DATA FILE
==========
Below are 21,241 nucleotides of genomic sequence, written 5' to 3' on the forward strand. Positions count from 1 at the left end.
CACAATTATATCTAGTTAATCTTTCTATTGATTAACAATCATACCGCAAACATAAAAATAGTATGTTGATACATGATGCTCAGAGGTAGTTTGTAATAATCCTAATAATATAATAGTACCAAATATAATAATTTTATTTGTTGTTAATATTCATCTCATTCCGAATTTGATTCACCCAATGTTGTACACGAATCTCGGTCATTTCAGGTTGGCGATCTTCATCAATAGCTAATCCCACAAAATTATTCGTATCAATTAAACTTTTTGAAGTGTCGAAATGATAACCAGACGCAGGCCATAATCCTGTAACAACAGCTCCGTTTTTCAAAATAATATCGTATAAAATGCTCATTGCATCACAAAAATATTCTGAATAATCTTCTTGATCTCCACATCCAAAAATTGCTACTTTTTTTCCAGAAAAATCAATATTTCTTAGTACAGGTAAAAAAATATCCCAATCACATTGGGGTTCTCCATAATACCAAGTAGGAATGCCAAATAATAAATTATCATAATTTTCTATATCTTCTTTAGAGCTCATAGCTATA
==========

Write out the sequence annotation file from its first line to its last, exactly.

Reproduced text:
Below are 21,241 nucleotides of genomic sequence, written 5' to 3' on the forward strand. Positions count from 1 at the left end.
CACAATTATATCTAGTTAATCTTTCTATTGATTAACAATCATACCGCAAACATAAAAATAGTATGTTGATACATGATGCTCAGAGGTAGTTTGTAATAATCCTAATAATATAATAGTACCAAATATAATAATTTTATTTGTTGTTAATATTCATCTCATTCCGAATTTGATTCACCCAATGTTGTACACGAATCTCGGTCATTTCAGGTTGGCGATCTTCATCAATAGCTAATCCCACAAAATTATTCGTATCAATTAAACTTTTTGAAGTGTCGAAATGATAACCAGACGCAGGCCATAATCCTGTAACAACAGCTCCGTTTTTCAAAATAATATCGTATAAAATGCTCATTGCATCACAAAAATATTCTGAATAATCTTCTTGATCTCCACATCCAAAAATTGCTACTTTTTTTCCAGAAAAATCAATATTTCTTAGTACAGGTAAAAAAATATCCCAATCACATTGGGGTTCTCCATAATACCAAGTAGGAATGCCAAATAATAAATTATCATAATTTTCTATATCTTCTTTAGAGCTCATAGCTATA